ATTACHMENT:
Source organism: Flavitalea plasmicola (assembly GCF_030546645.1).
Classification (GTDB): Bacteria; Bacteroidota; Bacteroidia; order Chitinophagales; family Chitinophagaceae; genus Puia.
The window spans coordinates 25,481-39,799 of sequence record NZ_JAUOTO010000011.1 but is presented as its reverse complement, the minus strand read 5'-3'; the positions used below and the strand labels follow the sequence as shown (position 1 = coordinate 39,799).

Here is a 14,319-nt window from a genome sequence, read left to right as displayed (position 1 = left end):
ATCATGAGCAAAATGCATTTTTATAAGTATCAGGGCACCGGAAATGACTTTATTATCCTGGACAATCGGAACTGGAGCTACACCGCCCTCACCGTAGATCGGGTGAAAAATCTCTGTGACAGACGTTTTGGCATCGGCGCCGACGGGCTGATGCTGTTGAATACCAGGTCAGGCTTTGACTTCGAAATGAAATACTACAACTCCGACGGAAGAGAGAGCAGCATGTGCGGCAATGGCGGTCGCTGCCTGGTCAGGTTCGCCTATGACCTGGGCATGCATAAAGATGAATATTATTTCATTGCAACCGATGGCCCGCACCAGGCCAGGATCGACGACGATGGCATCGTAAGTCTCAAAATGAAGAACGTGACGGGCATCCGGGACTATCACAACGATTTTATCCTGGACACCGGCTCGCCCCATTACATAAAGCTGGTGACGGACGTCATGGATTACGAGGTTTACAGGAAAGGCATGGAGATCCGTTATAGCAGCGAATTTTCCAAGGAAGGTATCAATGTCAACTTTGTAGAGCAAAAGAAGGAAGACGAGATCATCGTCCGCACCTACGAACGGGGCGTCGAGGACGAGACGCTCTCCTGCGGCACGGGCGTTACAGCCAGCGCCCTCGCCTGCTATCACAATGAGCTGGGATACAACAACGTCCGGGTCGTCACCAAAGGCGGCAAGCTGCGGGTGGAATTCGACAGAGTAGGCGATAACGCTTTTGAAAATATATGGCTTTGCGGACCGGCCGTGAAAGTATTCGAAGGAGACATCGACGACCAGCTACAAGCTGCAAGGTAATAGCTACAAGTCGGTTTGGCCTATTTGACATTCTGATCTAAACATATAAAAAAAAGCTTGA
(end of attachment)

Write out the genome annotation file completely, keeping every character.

Source organism: Flavitalea plasmicola (assembly GCF_030546645.1).
Classification (GTDB): Bacteria; Bacteroidota; Bacteroidia; order Chitinophagales; family Chitinophagaceae; genus Puia.
The window spans coordinates 25,481-39,799 of sequence record NZ_JAUOTO010000011.1 but is presented as its reverse complement, the minus strand read 5'-3'; the positions used below and the strand labels follow the sequence as shown (position 1 = coordinate 39,799).

Here is a 14,319-nt window from a genome sequence, read left to right as displayed (position 1 = left end):
ATCATGAGCAAAATGCATTTTTATAAGTATCAGGGCACCGGAAATGACTTTATTATCCTGGACAATCGGAACTGGAGCTACACCGCCCTCACCGTAGATCGGGTGAAAAATCTCTGTGACAGACGTTTTGGCATCGGCGCCGACGGGCTGATGCTGTTGAATACCAGGTCAGGCTTTGACTTCGAAATGAAATACTACAACTCCGACGGAAGAGAGAGCAGCATGTGCGGCAATGGCGGTCGCTGCCTGGTCAGGTTCGCCTATGACCTGGGCATGCATAAAGATGAATATTATTTCATTGCAACCGATGGCCCGCACCAGGCCAGGATCGACGACGATGGCATCGTAAGTCTCAAAATGAAGAACGTGACGGGCATCCGGGACTATCACAACGATTTTATCCTGGACACCGGCTCGCCCCATTACATAAAGCTGGTGACGGACGTCATGGATTACGAGGTTTACAGGAAAGGCATGGAGATCCGTTATAGCAGCGAATTTTCCAAGGAAGGTATCAATGTCAACTTTGTAGAGCAAAAGAAGGAAGACGAGATCATCGTCCGCACCTACGAACGGGGCGTCGAGGACGAGACGCTCTCCTGCGGCACGGGCGTTACAGCCAGCGCCCTCGCCTGCTATCACAATGAGCTGGGATACAACAACGTCCGGGTCGTCACCAAAGGCGGCAAGCTGCGGGTGGAATTCGACAGAGTAGGCGATAACGCTTTTGAAAATATATGGCTTTGCGGACCGGCCGTGAAAGTATTCGAAGGAGACATCGACGACCAGCTACAAGCTGCAAGGTAATAGCTACAAGTCGGTTTGGCCTATTTGACATTCTGATCTAAACATATAAAAAAAAGCTTGA